ACLU of Virginia will consider legal challenge if measure becomes law
Richmond, VA– The Senate today joined the House of Delegates in approving a bill that allows private state-licensed adoption and foster care agencies, many of which are faith-based, to discriminate against prospective parents based on sexual orientation, religion or other bases that may be contrary to the adoption agency’s religious tenets.
The Senate passed SB 349 on a 22 to 18 vote. The House passed HB 189, 71 to 28, on February 3.
“Virginia’s lawmakers are not only allowing private adoption agencies to discriminate against prospective parents, with the passage of this law they seem to be encouraging it,” said ACLU of Virginia Executive Director Kent Willis.
The legislative measure comes after the State Board of Social Services nearly put in place regulations that would have prohibited discrimination in adoptions and foster care placement, but decided against it when the Governor and anti-gay advocacy groups opposed the changes.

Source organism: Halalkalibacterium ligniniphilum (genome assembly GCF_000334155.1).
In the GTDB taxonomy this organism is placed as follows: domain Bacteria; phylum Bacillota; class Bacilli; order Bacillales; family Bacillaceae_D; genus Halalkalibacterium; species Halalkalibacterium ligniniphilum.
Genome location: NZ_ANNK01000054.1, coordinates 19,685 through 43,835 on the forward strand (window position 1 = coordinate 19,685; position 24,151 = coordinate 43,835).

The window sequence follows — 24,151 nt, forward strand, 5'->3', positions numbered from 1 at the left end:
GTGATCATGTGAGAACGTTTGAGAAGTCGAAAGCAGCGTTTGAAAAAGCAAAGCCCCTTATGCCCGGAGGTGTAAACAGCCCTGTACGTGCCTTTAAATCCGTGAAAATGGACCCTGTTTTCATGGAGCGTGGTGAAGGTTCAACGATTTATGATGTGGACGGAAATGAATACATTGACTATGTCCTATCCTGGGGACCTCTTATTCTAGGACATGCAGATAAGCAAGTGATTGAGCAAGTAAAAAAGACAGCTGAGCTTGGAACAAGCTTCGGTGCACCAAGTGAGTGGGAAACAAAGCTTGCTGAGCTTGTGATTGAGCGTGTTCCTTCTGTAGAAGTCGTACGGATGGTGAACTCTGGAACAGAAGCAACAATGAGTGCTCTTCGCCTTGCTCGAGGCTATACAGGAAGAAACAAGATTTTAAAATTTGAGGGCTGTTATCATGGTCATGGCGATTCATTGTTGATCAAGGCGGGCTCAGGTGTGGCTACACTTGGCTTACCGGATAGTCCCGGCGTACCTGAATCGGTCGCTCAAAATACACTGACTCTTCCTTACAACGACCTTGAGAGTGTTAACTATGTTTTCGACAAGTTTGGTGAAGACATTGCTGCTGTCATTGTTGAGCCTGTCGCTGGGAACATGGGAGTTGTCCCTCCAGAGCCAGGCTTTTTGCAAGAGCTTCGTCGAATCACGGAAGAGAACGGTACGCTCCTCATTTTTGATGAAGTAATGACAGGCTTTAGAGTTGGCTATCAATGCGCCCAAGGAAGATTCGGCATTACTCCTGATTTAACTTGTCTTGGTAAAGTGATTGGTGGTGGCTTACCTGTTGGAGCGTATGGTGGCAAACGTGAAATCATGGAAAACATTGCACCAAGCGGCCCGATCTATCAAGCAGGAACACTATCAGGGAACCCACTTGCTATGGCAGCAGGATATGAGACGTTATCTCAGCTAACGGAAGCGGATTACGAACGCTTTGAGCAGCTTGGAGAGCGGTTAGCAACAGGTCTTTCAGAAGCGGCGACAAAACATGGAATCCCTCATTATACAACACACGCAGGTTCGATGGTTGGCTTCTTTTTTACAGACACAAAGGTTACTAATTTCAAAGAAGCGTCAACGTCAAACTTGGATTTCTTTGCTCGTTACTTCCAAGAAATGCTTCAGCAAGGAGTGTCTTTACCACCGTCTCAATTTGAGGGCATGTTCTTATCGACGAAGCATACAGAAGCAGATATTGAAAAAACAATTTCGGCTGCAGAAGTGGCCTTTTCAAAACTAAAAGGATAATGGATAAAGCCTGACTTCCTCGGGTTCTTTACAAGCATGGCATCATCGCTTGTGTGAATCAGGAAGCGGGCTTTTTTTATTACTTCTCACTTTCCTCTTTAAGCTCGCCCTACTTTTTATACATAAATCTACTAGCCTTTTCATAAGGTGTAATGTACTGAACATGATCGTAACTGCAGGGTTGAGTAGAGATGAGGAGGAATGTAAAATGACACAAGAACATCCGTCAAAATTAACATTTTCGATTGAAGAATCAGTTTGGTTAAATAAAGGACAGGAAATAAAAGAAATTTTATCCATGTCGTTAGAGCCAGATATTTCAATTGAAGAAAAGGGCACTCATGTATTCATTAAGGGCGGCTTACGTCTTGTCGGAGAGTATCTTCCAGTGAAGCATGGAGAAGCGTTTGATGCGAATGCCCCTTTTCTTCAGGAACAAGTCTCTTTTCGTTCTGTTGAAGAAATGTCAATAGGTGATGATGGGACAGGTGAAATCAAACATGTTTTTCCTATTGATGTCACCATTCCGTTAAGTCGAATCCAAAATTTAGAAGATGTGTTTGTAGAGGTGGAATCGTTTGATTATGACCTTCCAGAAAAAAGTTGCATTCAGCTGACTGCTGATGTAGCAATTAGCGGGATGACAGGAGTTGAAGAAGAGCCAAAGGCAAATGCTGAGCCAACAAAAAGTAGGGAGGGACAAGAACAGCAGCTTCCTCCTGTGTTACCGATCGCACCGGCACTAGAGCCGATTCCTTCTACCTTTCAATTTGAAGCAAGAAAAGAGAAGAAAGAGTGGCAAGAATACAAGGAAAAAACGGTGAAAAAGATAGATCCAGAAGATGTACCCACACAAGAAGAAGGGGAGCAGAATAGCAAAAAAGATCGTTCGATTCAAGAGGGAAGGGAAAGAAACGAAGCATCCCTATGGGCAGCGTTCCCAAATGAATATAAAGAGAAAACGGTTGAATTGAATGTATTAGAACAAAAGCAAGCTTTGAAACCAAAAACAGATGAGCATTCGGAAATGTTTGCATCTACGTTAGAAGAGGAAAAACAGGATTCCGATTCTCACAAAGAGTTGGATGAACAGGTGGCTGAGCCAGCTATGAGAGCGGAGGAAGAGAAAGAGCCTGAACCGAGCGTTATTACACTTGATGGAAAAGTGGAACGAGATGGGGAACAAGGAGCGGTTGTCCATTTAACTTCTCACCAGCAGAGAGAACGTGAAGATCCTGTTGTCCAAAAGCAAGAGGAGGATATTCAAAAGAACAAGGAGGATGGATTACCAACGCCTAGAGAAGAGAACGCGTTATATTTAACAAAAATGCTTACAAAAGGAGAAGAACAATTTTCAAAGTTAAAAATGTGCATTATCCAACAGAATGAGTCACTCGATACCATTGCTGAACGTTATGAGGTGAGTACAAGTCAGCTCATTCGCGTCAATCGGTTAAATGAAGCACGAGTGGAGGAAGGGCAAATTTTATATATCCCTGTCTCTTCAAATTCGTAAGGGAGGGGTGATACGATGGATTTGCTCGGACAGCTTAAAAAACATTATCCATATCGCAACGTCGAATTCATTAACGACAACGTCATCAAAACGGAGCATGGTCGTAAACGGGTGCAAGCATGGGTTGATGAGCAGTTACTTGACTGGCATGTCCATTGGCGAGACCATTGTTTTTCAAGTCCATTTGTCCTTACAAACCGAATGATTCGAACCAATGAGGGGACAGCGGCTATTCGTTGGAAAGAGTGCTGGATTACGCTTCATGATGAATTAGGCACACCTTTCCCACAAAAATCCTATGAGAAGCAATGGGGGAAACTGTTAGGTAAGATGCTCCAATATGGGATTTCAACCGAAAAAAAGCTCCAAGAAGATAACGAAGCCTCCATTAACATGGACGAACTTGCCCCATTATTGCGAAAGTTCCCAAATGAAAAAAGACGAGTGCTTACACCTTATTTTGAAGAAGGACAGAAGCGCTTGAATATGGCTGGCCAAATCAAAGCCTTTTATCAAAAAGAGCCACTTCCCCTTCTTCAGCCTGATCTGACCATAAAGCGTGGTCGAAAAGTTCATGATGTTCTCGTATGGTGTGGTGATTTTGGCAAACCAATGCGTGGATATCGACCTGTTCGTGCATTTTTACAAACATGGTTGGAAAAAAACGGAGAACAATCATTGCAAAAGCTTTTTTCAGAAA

“Less than a year ago, Virginia was on the verge of adopting rather routine non-discrimination rules to apply to state-licensed adoption and foster care agencies,” added Willis. “Now we have turned 180 degrees and are actually enabling discrimination. Suffering most will be the many parentless children in state care whose likelihood of placement with caring families just dropped dramatically.”
Virginia has the second lowest rate of public adoptions in the nation. Currently, over 1,300 vulnerable children in Virginia are in need of homes. More than half of these children are of African-American heritage. This legislation will delay or deny permanency for some children because the state-contracted agency responsible for their placement can turn away qualified families for reasons unrelated to child welfare.
In October, the ACLU of Virginia submitted comments to the Board of Social Services stating that private adoption agencies, including faith-based groups, should not be allowed to discriminate when they perform governmental functions such as certifying adoptive parents or placing children with foster parents. The ACLU’s comments, authored by Legal Director Rebecca K. Glenberg, may be found online at http://acluva.org/wp-content/uploads/2011/10/20111013CommentsonAdoptionRegs.pdf.
Contact: Kent Willis, Executive Director, 804-644-8022